News, Connections and Photos from the life of the faith community at CAPC Oakland
“Give thanks in all circumstances, for this is the will of God in Christ Jesus for you.”
1 Thessalonians 5:18
“This is the day that the Lord has made. Let us rejoice and be glad in it.”
A number of years ago our house burned, and we had a horrible time settling with the insurance company. After years and years of haggling with insurance adjusters, contractors, architects, lawyers, arbitrators, etc. I thought I was finally over it all when we sold the house and moved out of Rockridge. It needed to be over. We had suffered enough. I needed to get on with my life, and, by moving, I thought I was moving on. Yet I continued to feel grief and bitterness over the losses we had endured.
When Katrina happened I felt compelled to go to New Orleans to help, and I hooked up with a group from Walnut Creek Pres that was going to do relief work. I figured that–hey–I knew all about loss of one’s home. Wouldn’t that make me a natural? I could totally get it about losses, and I could really help those people–right?.
As we traveled around the ravaged city distributing relief supplies and talking with people who had lost absolutely everything, I was amazed and confused at the incredulous stories I heard from Katrina’s victims. These people were not feeling sorry for themselves. What was that all about? Self pity was something I could relate to, but it wasn’t there.
One spunky 80-ish woman in a tiny one bedroom house had emptied it by herself and stripped it all the way back to the lath. She had managed to rescue a pitiful little pile of dishes that sat on warped floorboards in the middle of an otherwise empty house. It had been her wedding china, and it was all she had left of a 57 year marriage. Wasn’t God good to her in being able to save it? I looked around at the emptiness of her house and thought, “Can you possibly be serious? ”
A young professional couple had spent a year living upstairs in a once beautiful house while they meticulously restored the downstairs. Two weeks before the storm they had moved all of their things downstairs to get started on re-doing the upstairs. Not only had the flood water destroyed all their belongings, it devastated all the work that they had lovingly lavished on their home. Undaunted, they proudly showed us what they had done and what they were going to do with the upstairs. The wife pulled a large box out of a otherwise empty closet in a totally empty room, opened it, and joked about its contents being the only possessions she had left in the world. It was no joke. It was a box of Mardi Gras beads that she had collected for a niece, and she graciously urged us to take handfuls. Thank you for coming. Thank you for the supplies you brought. Thank you for not forgetting about New Orleans. Thank you. Take of what little I have to allow me to say thank you. I felt incredibly guilty. I was doing so little in the face of so much, and I did not deserve her thanks.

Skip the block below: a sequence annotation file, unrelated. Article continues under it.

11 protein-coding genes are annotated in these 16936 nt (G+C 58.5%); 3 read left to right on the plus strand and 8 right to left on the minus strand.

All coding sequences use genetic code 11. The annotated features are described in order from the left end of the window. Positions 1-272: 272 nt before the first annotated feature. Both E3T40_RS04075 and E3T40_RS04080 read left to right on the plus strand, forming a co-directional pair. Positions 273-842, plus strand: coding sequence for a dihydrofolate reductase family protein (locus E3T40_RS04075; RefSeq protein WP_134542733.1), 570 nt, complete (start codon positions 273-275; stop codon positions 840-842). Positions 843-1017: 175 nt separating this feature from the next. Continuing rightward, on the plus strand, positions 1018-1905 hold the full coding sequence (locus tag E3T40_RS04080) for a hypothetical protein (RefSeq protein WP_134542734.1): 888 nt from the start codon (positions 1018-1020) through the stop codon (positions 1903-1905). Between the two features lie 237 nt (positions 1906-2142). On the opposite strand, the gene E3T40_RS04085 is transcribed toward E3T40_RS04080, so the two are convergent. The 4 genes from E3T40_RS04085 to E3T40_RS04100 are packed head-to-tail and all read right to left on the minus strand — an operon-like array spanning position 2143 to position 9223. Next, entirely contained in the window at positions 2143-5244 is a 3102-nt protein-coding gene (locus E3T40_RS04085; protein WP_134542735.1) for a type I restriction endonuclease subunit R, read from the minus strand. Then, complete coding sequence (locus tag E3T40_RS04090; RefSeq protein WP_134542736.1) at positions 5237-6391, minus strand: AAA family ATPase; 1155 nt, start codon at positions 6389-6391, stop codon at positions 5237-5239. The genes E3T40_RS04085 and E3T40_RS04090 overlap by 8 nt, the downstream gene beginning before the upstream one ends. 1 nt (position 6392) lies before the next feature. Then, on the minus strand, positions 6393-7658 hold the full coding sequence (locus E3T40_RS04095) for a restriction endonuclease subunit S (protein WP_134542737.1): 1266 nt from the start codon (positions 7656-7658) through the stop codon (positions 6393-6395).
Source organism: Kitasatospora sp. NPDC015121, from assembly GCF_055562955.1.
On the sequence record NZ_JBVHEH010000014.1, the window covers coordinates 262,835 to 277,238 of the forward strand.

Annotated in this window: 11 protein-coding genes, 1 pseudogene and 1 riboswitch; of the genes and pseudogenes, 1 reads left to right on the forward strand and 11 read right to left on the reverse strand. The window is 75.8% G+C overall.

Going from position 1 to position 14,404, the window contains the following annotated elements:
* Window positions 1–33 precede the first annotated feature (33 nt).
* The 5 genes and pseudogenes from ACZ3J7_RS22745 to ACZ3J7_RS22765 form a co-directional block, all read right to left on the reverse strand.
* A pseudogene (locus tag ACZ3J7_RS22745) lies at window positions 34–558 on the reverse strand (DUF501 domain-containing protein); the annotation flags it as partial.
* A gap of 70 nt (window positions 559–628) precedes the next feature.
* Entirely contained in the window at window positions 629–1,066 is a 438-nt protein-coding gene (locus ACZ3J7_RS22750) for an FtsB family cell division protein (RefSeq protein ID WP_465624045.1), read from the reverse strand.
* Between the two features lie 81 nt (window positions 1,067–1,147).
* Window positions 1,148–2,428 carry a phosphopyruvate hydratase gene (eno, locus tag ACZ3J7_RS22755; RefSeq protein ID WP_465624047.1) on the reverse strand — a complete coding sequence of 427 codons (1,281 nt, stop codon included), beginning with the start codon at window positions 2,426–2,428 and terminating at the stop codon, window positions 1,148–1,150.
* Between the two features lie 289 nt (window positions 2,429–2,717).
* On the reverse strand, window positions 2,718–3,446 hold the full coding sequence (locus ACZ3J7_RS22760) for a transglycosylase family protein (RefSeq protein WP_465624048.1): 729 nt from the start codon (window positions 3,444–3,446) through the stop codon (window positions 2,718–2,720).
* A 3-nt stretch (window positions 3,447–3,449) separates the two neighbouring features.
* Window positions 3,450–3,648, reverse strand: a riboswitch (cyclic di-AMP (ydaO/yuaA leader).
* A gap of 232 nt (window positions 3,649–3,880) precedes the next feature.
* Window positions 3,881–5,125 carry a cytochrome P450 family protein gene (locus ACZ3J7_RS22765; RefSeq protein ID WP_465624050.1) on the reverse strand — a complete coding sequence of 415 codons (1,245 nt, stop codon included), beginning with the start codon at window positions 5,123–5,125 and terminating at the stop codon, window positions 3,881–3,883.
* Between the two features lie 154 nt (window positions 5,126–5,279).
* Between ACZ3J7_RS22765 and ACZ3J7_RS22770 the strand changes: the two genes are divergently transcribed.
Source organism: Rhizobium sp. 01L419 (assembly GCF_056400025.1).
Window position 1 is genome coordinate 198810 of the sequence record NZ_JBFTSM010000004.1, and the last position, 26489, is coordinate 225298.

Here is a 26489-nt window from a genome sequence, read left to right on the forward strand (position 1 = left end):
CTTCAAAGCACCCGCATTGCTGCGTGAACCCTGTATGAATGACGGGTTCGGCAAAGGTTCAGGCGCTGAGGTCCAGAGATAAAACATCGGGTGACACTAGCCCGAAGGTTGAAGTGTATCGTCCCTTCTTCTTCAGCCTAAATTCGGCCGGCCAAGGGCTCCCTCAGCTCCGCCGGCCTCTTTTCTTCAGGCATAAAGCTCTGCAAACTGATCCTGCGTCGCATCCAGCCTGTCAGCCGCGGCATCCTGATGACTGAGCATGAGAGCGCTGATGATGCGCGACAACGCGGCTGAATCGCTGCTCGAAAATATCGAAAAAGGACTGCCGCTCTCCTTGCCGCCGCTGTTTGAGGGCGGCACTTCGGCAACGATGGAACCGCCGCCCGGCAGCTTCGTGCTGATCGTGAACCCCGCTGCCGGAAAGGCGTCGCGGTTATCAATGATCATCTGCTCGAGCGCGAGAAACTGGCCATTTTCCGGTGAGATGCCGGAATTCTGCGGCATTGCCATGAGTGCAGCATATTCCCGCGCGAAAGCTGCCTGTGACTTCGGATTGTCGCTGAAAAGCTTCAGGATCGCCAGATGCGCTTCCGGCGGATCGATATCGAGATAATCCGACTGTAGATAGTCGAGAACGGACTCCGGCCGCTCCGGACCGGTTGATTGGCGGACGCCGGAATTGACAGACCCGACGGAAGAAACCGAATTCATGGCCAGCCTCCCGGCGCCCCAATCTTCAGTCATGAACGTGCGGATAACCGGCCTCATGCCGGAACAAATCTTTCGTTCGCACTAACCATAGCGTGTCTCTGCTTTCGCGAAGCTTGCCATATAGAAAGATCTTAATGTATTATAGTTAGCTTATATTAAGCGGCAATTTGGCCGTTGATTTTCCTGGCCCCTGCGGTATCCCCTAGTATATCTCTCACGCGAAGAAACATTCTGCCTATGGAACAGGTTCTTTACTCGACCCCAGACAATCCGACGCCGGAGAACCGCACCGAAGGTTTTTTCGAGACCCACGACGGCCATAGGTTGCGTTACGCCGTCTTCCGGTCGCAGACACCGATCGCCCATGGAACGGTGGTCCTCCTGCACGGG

At the home of a retired pastor and his wife a group of volunteers were emptying the house of all its destroyed belongings and piling them on the curb for collection by the city. The couple had done much traveling and had many beautiful things–all destroyed by flood water and mold. The wife and I came across a soggy box of Christmas ornaments in the back of a closet. Could we try to salvage them? They were special. She and I sat on the steps of her neighbor`s house with windex and a roll of paper towels cleaning stars and Santas and baby Jesus figurines while tearfully sharing our stories of loss–hers fresh and raw, mine seasoned and well nurtured. Hers were accompanied by comments of gratitude for how good people had been to them and for moments of grace.
And I got it.
These people were all looking at the goodness in the midst of a bad situation and refusing to feel sorry for themselves as I had done for years. Gratitude gave them strength. Gratitude and misery could not co-exist. Gratitude was a choice. Their situations were all worse than mine had been, but their attitudes allowed them to see goodness in their losses as I had not. God’s grace was alive and well and would restore them. And it would heal me.
It’s a stretch to say that I am grateful for the losses I suffered in our fire and its aftermath. I could have lived my life quite nicely without that. But I am incredibly grateful for the vision of God’s grace that allowed me to heal from it. Gratitude for that grace has made me a very different person than I would have been, and I am grateful for that. The Mardi Gras beads still hang from the corner of a mirror to keep me reminded of the strength of gratitude and the presence of God’s grace in every corner of my life. Even in the midst of loss and grief, that grace is there, and my every prayer begins and ends with ‘thank you.’